Hearing Voices

Hearing Voices

I’ve been hearing voices for the last 20 years or so.

Little niggles that made me deeply uncomfortable about how some dementia services operated; about why people practised in certain ways; and about why people with dementia were treated (or not!) in certain ways. I can’t be the only one who has heard some of these voices over the years. Here are a couple of examples:

‘Why’, asked the voice in my head, ‘is this the only illness where so much in terms of information and service is directed at the person without the diagnosis?’

I was a ‘carers support coordinator’ and ran support groups and information programmes.  Was I perpetuating this one-sided approach? ‘So where is the information for those living with dementia?’ continued the voice.

I was never comfortable about the term BPSD. ‘Why the blame?’, asked the voice.

I had often thought these questions had come to me through intelligent intuition. It had to be an innate (or nurtured) sense of justice that made me feel revulsion whenever reference was made to ‘managing’ people, as if items on a factory production line. It was surely that same intuition that made me wince upon hearing yet another disparaging or sweeping statement about ‘them’ by an over-stressed, under-equipped staff member or care partner. It has served me well. Or has it?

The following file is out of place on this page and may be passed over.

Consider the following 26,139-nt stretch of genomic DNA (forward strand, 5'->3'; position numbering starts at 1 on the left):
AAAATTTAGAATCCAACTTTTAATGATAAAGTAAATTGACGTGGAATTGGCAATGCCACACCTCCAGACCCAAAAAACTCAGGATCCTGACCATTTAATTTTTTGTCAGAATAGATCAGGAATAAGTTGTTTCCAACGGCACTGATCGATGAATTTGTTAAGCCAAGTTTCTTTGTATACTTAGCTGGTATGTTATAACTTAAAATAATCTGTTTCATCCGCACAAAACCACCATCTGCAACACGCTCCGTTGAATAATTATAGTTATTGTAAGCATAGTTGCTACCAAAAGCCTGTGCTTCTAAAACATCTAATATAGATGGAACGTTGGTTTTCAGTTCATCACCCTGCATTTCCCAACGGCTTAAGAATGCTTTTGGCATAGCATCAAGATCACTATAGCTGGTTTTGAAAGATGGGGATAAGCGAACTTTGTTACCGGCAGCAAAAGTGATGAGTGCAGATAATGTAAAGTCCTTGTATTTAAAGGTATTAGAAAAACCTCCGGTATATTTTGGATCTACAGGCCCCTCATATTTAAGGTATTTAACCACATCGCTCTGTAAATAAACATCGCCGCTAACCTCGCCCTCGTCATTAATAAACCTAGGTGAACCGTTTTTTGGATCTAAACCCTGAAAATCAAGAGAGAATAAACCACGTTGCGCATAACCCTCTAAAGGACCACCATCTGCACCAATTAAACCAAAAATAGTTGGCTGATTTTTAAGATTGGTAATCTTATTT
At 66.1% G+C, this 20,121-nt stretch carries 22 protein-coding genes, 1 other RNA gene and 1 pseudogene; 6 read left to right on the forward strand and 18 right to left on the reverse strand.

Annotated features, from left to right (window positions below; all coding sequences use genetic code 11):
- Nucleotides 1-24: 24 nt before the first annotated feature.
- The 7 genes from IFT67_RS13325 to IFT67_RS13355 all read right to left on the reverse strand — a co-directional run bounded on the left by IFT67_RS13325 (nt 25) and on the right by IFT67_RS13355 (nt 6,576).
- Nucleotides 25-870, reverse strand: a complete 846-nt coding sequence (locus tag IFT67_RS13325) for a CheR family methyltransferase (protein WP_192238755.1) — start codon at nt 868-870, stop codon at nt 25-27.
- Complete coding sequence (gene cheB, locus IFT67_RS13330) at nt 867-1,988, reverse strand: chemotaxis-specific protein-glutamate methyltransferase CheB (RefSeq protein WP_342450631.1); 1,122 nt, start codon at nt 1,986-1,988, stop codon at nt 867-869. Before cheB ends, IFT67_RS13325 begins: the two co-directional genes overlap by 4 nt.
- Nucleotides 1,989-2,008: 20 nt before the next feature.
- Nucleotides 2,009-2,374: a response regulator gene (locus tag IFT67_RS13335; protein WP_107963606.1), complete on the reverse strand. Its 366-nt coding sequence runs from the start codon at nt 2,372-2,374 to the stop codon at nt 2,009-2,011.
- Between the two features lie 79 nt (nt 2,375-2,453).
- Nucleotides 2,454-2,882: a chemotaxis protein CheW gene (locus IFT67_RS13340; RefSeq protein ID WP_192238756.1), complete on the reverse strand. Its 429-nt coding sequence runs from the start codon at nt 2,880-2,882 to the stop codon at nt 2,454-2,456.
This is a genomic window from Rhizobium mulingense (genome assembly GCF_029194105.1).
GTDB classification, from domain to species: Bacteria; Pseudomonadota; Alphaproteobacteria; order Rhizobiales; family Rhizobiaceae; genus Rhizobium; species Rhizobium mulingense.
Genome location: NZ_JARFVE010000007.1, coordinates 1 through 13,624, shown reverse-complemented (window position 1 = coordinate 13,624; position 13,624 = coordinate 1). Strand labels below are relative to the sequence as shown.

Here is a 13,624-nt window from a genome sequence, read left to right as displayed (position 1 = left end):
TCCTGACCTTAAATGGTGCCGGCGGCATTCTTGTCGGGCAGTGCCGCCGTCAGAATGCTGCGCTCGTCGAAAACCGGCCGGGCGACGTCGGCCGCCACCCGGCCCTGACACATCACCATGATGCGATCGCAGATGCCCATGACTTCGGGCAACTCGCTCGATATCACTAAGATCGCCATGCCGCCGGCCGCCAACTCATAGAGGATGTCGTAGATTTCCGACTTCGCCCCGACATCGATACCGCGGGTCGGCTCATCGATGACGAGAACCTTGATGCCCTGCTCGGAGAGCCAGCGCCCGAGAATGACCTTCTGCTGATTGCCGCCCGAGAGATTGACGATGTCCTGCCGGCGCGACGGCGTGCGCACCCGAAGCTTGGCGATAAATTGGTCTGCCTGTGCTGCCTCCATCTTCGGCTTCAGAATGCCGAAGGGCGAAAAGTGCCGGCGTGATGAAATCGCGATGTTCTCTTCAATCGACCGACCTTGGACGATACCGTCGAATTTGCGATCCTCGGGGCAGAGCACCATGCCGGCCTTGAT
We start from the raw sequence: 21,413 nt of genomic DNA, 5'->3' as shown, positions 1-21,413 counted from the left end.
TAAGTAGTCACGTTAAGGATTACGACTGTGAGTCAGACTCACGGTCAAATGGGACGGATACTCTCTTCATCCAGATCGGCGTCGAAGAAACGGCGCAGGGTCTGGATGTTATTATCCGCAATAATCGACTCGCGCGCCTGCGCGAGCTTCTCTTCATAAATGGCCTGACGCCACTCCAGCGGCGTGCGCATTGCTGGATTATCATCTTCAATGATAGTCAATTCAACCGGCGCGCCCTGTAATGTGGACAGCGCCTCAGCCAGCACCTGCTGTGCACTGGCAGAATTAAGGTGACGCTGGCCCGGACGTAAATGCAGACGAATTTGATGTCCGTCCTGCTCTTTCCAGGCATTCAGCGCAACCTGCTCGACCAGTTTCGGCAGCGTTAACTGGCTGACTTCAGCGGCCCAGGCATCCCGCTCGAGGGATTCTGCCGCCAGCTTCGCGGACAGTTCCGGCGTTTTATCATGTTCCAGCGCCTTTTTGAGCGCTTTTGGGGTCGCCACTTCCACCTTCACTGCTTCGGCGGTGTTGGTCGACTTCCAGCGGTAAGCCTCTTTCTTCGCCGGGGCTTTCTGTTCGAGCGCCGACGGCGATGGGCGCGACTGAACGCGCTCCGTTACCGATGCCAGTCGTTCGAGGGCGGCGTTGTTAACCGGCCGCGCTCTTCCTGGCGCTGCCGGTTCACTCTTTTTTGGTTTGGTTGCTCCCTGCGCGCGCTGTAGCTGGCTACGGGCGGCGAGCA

Apart from putting £2 at 100/1 on Wigan Athletic to win the FA Cup in 2013, that intuition regularly tends to desert me on a Saturday afternoon when having a bet. So why, then, did I hear these voices? Because they weren’t born in my head.

They were the voices of real people They had been spoken, shouted, screamed or whispered to me over the years by people living with dementia.

They were there in the deafening silence of the person withdrawn to the point of powerless passive resignation, no longer able to respond with what was once a quick retort, for example. ‘I don’t count any more, in conversation, in relationships’.